The New Yorker: What happens when the news is gone?

Image courtesy The New Yorker

This New Yorker piece quotes UNC Knight Chair in Journalism and Digital Media Penny Abernathy in a look at news deserts through the lens of Jones County, North Carolina.

From the article:

“Penny Abernathy, a professor of journalism at the University of North Carolina, told me that, twenty years ago, a state’s largest newspaper could be counted on to cover its rural areas. At its peak, in the nineteen-nineties, the Raleigh News & Observer had some two hundred and fifty newsroom employees, and it won a Pulitzer, in 1996, for its coverage of the hog industry in rural North Carolina. Now it’s down to around sixty staffers. ‘That means there are no longer the people that were roaming around in the past, doing stories that bound that region together,’ Abernathy said. News ecosystems have become especially arid in poorer places with older residents who have less formal education than the average American. ‘The South tends to have lost more papers, and have more counties without newspapers, than any other place,’ she said.”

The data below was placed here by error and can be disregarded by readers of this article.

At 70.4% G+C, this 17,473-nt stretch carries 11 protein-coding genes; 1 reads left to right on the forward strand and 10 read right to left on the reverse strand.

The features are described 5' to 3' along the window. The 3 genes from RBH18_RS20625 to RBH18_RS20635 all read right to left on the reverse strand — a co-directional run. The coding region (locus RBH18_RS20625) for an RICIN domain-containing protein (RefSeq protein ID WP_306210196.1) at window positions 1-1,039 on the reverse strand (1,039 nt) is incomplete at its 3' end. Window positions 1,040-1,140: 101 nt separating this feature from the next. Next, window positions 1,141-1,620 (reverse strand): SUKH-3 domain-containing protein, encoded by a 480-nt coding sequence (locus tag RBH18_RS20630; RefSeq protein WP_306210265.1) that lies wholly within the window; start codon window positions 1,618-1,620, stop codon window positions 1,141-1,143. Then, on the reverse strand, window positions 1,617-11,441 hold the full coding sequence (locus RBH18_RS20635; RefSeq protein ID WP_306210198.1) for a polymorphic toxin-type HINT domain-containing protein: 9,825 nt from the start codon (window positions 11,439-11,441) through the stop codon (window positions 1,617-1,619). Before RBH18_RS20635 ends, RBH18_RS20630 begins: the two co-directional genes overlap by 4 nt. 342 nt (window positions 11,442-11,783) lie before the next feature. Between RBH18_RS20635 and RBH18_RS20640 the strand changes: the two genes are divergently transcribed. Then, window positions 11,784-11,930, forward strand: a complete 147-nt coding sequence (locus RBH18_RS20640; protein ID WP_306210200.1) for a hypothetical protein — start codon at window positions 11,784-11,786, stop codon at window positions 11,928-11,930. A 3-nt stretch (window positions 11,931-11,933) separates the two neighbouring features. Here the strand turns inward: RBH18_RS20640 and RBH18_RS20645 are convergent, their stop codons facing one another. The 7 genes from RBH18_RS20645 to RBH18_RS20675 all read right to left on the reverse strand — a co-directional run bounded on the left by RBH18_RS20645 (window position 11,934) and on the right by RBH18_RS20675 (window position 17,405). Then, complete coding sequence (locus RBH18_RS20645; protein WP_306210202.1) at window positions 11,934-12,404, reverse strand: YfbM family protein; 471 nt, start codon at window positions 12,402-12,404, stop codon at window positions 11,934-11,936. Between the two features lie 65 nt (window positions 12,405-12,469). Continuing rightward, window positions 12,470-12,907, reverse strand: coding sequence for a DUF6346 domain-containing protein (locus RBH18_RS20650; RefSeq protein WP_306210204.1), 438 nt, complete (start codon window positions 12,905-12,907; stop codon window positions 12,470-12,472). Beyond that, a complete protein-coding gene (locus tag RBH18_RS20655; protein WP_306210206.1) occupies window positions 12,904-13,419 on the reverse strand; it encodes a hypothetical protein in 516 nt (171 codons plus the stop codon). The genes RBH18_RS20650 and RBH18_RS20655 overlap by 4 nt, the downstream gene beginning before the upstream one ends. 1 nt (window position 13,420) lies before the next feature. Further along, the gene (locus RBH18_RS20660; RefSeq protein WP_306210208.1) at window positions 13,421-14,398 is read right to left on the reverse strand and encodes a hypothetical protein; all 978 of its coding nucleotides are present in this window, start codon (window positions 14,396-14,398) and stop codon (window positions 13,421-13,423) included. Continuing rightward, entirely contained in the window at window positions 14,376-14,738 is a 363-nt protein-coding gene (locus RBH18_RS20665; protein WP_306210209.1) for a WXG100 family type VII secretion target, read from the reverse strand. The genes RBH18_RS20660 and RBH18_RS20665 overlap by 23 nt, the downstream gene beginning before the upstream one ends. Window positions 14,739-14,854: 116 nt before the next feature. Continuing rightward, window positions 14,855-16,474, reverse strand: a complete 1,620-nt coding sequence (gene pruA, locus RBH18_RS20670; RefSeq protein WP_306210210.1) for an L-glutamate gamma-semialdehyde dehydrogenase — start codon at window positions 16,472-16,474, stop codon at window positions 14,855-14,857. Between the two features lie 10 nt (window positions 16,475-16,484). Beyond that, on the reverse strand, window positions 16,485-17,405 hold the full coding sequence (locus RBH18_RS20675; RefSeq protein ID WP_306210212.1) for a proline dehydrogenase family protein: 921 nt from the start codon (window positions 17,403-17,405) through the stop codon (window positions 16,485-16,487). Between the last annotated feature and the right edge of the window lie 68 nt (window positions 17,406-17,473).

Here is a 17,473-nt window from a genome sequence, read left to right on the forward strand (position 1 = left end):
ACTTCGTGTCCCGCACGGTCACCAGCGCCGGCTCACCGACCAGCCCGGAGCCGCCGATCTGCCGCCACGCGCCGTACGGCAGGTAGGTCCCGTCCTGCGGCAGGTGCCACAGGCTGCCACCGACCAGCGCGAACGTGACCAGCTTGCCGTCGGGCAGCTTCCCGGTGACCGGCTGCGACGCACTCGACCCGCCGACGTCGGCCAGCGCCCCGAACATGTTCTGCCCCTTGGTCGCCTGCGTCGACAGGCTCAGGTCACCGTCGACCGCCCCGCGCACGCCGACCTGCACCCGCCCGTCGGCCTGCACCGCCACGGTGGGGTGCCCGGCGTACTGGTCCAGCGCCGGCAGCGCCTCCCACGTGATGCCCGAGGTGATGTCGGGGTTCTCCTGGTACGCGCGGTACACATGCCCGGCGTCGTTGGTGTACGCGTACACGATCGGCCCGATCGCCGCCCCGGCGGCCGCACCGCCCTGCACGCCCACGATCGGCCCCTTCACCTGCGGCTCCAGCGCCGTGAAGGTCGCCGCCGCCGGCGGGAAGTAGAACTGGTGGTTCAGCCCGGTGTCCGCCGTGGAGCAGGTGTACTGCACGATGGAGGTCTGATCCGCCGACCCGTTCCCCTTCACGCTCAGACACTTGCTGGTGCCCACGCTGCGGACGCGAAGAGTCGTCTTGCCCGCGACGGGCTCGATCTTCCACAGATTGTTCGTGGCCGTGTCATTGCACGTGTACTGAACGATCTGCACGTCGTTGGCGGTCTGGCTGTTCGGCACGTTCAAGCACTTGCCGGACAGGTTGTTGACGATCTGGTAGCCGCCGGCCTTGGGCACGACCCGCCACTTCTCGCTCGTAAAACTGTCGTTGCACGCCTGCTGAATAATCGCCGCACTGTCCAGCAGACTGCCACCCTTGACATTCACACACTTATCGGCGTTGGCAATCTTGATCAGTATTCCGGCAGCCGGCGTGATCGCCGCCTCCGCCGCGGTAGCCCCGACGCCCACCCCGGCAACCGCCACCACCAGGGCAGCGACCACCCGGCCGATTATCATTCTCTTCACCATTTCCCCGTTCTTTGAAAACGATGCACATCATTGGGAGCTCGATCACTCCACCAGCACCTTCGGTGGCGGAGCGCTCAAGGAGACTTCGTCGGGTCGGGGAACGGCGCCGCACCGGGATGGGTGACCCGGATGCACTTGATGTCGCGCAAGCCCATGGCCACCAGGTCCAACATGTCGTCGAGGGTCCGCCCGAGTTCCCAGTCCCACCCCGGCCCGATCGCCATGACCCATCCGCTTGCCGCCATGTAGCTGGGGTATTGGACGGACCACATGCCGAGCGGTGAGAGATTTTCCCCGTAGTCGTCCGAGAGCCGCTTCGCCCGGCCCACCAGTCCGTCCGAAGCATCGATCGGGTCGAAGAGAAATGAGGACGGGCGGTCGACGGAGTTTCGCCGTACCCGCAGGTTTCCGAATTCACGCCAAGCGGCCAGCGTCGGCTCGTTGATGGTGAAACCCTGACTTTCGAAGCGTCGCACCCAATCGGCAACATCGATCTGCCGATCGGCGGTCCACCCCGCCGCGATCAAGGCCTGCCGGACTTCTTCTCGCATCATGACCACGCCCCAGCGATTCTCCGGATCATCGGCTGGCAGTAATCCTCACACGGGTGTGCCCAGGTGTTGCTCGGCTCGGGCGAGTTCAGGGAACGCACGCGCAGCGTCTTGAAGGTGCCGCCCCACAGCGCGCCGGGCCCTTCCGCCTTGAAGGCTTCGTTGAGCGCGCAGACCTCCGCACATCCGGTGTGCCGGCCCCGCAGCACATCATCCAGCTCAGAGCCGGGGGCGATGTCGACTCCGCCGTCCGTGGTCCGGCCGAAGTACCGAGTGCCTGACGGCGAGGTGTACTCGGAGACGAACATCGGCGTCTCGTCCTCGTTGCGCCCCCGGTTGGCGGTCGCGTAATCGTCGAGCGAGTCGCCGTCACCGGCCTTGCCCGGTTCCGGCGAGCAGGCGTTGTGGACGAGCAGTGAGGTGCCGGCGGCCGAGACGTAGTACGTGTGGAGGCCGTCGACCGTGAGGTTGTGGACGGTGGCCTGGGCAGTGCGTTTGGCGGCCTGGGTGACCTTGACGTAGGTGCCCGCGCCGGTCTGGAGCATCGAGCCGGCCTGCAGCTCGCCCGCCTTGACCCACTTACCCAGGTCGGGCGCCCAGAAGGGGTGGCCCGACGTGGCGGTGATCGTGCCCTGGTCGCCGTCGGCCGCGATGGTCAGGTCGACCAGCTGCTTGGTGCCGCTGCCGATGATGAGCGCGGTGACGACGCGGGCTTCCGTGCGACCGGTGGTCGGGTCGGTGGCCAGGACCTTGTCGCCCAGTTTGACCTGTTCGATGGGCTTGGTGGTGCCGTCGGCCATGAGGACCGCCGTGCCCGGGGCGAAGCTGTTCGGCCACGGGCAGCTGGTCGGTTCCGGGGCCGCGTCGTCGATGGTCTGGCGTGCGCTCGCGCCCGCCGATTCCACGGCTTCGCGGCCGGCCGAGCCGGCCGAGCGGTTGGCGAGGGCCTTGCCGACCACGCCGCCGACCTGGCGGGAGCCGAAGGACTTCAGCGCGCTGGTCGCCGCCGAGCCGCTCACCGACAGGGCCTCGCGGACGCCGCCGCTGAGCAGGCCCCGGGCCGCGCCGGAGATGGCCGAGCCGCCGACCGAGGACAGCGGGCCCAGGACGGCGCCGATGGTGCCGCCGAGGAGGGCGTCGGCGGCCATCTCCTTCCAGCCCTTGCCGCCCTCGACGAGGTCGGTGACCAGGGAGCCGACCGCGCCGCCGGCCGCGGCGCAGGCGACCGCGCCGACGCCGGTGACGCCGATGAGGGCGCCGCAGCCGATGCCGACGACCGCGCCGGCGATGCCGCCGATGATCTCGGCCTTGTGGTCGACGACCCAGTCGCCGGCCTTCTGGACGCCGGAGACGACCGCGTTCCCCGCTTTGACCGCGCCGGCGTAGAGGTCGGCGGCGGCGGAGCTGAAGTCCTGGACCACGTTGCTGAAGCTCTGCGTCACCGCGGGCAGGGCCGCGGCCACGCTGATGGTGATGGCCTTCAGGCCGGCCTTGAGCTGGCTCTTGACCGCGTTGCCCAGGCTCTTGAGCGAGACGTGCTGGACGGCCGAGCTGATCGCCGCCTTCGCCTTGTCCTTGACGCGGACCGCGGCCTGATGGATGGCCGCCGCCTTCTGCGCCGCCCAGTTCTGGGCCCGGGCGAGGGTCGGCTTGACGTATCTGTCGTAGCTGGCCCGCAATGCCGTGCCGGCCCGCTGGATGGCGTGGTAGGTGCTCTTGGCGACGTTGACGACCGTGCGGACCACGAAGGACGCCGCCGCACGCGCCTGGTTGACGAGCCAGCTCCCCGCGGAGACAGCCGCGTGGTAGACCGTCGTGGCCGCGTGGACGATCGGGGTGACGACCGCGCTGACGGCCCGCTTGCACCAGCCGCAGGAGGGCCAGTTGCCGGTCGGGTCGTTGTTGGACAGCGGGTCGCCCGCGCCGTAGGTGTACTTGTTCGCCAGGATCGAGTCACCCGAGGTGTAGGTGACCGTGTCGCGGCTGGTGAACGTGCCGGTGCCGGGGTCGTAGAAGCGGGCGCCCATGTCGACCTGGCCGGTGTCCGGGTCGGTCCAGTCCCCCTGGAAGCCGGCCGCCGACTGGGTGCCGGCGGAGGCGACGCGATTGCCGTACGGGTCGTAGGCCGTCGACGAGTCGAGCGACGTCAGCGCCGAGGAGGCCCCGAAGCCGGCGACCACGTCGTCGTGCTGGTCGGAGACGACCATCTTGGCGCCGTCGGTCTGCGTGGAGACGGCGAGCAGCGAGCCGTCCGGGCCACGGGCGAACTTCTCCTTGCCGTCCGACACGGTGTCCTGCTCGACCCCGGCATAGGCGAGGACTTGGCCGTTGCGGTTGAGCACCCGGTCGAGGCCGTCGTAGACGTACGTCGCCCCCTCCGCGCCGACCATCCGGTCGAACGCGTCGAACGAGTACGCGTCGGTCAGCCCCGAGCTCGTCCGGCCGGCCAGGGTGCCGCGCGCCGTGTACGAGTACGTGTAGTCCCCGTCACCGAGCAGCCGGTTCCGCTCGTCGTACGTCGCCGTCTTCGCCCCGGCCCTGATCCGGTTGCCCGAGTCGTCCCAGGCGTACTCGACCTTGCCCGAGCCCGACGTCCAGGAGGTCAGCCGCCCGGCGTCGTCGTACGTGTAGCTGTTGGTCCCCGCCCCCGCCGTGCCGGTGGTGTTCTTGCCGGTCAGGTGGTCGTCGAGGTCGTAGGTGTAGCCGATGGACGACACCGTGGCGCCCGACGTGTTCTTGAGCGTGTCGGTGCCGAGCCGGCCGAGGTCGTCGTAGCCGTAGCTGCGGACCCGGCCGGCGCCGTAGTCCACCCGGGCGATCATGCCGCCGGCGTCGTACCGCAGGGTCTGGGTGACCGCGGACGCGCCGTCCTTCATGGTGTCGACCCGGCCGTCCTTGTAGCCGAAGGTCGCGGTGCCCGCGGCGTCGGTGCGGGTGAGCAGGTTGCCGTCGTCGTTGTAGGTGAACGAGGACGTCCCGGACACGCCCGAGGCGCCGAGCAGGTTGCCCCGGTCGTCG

Read the full piece by Charles Bethea here.